There followed a really hard 24 hours of radio silence in which I had to ignore my critique group who were busy chatting about their “sorry you didn’t win” emails and wondering who had, then a flurry of congratulations and finally the prize itself: a meeting with Jodie to discuss my work. In advance she had asked if I wanted to share a couple of additional texts so I had sent her the tortoise one and the space one as a follow up. She was able to meet with me quite quickly so I arranged time off work and underlined it in my diary in triplicate. With stars.

On the day  of the meeting I was, as ever, ridiculously early which turned out to be a good thing as finding United Agents was a bit tricky. I wandered up and down the street for a while looking rather out of place amongst the Soho hipsters but eventually I located the secret doorbell and was settled into Jodie’s book lined office with a nice cup of tea, feeling like a real fraud! Jodie was a great host however and we spent nearly two hours discussing writing and the whims of the publishing world. One of the things I struggle with is finding a killer title and she helpfully talked through the titles of her successful books and how they take the reader straight to the heart of the story itself. The rise of illustrated non-fiction was also something we explored in relation to some of my ideas. She was very encouraging about my own stories and offered great insights on how they can be developed to increase their commercial appeal. I came away from the meeting with a head full of ideas and a real sense of positivity and encouragement to keep writing.

So I’ve wiped the slate clean and decided to move on from all those unanswered submissions. You’ve got to stay in it to win it.

©Chez l’abeille  2017


Leave a comment

The Streets of London: Pullens Yards

It started with a tweet by a publisher I follow. A mention of Pullens Yards, an open studios and a postcode intrigued me; I like to think I know many of the studios around my area but this was new to me. I had a few hours to spare before an afternoon of volunteering at a local theatre and as I had to pass through SE17 on the way I thought, “why not?”

I already knew that behind the Walworth Road in SE London there are many Victorian streets, full of original housing stock, but discovering some beautiful Victorian artisan workshops was a complete surprise.

Pullens Centre Sign

Pullens Centre Sign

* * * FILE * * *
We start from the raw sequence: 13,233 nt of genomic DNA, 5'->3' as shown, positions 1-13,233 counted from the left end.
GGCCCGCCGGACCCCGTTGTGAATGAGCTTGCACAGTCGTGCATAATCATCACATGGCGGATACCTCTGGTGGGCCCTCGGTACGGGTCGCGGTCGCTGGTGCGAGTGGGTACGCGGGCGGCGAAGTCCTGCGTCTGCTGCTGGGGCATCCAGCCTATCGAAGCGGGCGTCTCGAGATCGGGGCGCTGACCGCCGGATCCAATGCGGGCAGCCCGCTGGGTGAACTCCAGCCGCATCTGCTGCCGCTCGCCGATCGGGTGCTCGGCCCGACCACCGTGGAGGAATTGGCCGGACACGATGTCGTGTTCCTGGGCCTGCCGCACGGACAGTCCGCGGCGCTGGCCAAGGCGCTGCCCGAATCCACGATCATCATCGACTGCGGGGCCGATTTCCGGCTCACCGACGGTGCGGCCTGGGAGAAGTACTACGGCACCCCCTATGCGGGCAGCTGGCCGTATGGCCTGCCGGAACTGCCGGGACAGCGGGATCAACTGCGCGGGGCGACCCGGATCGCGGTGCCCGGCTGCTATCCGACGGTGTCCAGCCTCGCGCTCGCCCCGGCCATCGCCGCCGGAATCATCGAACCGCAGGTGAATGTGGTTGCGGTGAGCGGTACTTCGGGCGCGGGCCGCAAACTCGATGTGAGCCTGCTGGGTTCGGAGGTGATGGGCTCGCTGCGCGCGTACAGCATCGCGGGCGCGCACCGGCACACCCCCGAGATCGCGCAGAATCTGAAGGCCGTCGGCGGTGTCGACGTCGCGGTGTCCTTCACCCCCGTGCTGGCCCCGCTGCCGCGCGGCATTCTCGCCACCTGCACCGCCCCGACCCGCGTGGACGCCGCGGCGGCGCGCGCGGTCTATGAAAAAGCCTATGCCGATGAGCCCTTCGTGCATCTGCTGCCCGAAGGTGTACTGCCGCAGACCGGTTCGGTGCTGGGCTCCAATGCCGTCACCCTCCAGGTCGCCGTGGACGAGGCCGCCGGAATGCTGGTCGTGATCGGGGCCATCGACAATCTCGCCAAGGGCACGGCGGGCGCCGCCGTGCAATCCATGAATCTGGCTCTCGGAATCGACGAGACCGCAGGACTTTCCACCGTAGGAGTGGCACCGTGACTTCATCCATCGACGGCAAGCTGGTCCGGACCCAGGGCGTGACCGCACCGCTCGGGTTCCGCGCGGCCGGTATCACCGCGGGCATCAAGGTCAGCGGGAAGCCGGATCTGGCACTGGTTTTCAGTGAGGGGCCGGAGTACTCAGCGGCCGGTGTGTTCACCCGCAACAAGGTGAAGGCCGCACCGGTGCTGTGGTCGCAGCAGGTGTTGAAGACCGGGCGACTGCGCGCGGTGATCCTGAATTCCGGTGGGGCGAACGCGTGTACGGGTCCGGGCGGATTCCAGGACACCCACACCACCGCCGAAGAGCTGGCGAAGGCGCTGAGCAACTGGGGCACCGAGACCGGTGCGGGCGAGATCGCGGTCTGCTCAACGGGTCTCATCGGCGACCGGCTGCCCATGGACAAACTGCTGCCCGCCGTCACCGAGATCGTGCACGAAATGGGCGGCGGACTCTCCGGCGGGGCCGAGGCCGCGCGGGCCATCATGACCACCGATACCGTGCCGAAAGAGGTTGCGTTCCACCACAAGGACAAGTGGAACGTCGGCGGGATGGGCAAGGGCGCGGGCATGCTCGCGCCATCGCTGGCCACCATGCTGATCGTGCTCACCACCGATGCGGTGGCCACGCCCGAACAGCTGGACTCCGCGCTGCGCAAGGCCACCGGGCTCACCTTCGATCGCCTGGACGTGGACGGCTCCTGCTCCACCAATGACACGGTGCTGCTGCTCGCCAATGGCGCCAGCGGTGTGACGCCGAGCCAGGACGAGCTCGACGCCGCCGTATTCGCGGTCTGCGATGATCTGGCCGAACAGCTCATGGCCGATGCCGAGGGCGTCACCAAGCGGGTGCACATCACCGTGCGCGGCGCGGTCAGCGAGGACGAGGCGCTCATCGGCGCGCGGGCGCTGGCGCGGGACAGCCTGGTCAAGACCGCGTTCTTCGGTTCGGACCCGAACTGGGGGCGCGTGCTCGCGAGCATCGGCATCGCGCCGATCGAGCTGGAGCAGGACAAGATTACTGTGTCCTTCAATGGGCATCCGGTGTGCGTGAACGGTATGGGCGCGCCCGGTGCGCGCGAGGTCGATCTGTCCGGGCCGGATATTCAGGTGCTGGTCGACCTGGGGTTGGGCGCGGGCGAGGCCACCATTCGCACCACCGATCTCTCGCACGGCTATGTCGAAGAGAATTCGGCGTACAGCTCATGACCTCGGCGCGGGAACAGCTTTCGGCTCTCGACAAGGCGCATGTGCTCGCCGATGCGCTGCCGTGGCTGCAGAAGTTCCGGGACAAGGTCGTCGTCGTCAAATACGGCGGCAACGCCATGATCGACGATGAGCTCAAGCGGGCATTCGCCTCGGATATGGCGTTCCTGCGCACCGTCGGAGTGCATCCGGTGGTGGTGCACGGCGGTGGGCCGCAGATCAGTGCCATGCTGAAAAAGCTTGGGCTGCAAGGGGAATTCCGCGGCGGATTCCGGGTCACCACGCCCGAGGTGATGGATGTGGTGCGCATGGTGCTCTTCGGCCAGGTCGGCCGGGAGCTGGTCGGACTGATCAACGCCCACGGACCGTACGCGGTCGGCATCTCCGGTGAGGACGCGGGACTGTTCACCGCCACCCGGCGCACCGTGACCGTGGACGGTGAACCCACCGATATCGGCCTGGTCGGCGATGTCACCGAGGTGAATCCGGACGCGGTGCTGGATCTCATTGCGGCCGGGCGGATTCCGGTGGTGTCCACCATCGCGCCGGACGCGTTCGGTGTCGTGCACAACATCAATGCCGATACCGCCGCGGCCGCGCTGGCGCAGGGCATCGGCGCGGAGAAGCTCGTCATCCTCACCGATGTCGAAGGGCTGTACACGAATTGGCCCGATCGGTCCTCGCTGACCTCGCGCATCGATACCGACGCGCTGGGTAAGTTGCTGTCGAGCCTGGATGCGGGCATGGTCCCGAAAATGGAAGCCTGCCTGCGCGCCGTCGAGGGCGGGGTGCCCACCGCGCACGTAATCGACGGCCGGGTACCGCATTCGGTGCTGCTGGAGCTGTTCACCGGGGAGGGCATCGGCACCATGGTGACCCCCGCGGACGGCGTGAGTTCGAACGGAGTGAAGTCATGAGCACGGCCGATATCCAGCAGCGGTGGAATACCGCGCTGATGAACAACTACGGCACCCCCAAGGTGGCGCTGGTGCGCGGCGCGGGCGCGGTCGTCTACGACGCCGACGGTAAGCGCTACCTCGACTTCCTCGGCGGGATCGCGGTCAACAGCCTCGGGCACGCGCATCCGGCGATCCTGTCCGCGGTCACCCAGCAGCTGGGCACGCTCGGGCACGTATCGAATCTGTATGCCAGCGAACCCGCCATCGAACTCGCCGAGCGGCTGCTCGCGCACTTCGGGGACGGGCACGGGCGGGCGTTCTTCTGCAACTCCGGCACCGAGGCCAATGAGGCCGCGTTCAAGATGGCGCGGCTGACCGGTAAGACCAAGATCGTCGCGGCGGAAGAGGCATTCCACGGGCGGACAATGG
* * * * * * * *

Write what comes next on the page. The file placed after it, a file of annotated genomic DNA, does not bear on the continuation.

The yards sit within the Pullens Estate. This was built between 1870 and 1901 by local builders, James Pullen and Son. Included in the estate design were four yards, of which three remain, Iliffe Yard, Clements Yard and Peacock Yard. The Yards were purpose-built workspaces, designed originally as a work/live spaces, something that is still seen today in several locations around Southwark.

It was a great day to visit – the sun was out and London was basking in a kind of post-election lethargy. As it was quite quiet when I arrived many of the artists were happy to chat. I spent some time in the studio of David Cowley, who seeks to capture his responses to music and literature in his paintings. His work was fascinating and I could have spent all morning chatting with him about art and synaesthesia, but there were three yards to get round so I had to move on.

The yards are a celebration of everything you know about Victorian building. From the wrought iron gates and the cobbled roadway, to the worn out staircases and arched doorways they are the epitome of the attention to detail that the builder brought to a project. Today they continue to house a wide range of artists, from Royal Academicians to lute makers, photographers, jewellers, potters…the list is endless.

I was keen to visit Tiny Owl Publishers who are based in Peacock Yard. This publishing house focuses on books which aim to bridge cultural experiences, creating the most beautiful books about love, friendship or freedoms. I had a lovely conversation with co-founder Karim, who took time to show me their latest publications and the themes they focus on. If you are a fan of picture books that really say something then have a look at their titles. You won’t be disappointed.

Back in the 1970s the workshops and surrounding flats were heading for demolition. Thanks to the far-sighted campaigners who saved them in the face of bailiffs and police, the area was saved and is now a sought after place to live. As we see the shape of the Walworth Road and the Elephant and Castle changing on an almost daily basis, I hope these small-scale spaces remain as a creative hub, continuing to bring a little beauty to our lives.

Peacock Yard

Peacock Yard

The Yards host an Open Studios event twice a year in the Summer and at Christmas. Details can be found via their website http://www.pullensyards.co.uk/

©Chez l’abeille  2017


Leave a comment

The Streets of London: Thames Path, Tower Bridge to Greenwich.

Leaving Tower Bridge

It’s almost exactly a year since I’d walked along the north bank of the Thames from Tower Hill to The Isle of Dogs so a stroll along the south side seemed the perfect thing to be doing on a late spring Sunday. Having lived in Southwark for over 20 years now I thought I knew my bit of London quite well but there were still surprises in store.

Heading along from Tower Bridge the first signs of history started to appear around St Saviours Dock. The tide was out and the Thames mud glistened in the sun, rippled with algae like some noxious ice cream recipe.